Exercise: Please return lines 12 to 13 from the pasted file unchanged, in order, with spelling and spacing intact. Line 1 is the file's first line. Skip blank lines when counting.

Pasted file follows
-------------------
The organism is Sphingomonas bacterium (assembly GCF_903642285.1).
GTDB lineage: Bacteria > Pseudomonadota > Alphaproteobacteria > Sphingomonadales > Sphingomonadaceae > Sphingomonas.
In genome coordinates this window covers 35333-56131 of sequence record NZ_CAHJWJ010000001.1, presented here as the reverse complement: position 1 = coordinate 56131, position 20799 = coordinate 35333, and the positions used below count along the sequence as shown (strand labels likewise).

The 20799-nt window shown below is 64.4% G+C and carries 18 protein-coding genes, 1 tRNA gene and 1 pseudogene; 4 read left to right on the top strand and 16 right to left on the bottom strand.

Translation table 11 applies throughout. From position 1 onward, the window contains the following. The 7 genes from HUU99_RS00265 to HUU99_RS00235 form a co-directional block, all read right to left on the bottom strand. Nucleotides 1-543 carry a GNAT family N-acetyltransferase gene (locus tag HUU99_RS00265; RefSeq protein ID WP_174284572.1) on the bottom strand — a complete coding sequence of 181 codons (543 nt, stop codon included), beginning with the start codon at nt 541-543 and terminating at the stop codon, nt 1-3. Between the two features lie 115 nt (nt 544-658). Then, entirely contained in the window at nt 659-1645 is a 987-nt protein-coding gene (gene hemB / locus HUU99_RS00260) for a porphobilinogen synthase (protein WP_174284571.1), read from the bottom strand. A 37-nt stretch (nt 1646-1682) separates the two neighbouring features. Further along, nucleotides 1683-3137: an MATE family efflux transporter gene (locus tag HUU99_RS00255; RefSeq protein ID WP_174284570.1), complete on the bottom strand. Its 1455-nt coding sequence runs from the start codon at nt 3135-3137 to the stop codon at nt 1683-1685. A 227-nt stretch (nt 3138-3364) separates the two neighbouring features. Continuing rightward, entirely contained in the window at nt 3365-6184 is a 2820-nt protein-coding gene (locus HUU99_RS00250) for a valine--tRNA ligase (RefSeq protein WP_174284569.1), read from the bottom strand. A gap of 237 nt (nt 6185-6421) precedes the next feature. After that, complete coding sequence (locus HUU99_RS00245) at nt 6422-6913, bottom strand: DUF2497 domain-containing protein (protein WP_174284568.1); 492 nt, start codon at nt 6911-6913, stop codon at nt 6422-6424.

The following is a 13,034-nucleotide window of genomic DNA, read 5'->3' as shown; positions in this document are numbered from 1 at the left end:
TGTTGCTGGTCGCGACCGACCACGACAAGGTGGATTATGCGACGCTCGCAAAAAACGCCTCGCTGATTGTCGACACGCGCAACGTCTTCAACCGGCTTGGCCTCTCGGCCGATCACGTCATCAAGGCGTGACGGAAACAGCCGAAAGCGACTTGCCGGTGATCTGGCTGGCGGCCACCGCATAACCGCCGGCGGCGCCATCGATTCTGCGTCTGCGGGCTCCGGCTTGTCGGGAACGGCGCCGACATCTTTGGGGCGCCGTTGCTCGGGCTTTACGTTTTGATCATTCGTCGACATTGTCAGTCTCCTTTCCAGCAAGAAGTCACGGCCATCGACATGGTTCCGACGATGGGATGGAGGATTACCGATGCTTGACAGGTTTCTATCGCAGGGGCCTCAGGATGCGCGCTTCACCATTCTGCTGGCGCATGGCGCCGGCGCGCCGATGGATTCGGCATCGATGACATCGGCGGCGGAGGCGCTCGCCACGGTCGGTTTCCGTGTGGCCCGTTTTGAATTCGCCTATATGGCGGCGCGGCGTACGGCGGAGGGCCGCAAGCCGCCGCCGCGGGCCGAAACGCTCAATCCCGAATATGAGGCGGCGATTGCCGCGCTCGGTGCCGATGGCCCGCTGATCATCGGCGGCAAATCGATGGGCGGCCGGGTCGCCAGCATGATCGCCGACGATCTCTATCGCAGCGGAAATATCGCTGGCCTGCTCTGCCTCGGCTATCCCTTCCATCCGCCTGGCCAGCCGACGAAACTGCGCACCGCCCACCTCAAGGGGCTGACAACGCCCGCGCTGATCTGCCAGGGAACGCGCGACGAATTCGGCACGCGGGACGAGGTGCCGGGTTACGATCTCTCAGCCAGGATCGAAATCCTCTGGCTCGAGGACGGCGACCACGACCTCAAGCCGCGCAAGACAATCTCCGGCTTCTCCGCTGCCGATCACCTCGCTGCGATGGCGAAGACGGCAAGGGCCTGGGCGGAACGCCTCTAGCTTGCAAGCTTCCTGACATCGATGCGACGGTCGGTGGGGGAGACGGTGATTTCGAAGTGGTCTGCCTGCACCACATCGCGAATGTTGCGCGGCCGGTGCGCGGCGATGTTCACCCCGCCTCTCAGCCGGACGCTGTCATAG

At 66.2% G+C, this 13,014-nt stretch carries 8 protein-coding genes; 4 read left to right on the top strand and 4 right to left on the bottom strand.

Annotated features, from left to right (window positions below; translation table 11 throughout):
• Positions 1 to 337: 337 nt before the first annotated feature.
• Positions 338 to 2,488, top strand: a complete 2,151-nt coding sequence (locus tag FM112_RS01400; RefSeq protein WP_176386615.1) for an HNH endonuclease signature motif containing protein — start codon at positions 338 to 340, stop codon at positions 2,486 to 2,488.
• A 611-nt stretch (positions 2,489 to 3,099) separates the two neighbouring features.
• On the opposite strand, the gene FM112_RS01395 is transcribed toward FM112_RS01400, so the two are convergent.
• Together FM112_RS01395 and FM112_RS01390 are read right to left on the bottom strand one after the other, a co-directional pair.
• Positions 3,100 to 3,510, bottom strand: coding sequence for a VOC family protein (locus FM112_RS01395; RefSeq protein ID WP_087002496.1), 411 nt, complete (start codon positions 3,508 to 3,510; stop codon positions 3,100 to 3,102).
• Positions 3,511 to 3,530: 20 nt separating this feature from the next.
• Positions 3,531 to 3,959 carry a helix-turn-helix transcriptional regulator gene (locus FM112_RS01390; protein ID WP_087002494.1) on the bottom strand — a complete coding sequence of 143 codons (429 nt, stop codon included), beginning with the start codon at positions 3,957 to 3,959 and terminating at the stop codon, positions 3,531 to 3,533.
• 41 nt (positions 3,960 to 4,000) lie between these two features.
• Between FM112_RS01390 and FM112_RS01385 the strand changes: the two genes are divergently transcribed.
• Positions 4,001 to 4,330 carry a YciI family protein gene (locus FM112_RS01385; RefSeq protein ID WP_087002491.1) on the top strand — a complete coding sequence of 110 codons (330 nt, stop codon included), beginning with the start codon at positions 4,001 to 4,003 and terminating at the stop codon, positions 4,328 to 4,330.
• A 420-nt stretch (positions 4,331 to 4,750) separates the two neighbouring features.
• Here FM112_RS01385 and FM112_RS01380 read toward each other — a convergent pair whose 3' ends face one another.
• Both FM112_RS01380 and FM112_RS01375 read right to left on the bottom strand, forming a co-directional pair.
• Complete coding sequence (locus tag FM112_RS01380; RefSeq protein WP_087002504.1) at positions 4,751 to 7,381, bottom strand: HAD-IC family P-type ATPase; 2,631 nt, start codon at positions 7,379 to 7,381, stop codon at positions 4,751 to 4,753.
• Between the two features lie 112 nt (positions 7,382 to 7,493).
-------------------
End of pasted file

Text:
• A 611-nt stretch (positions 2,489 to 3,099) separates the two neighbouring features.
• On the opposite strand, the gene FM112_RS01395 is transcribed toward FM112_RS01400, so the two are convergent.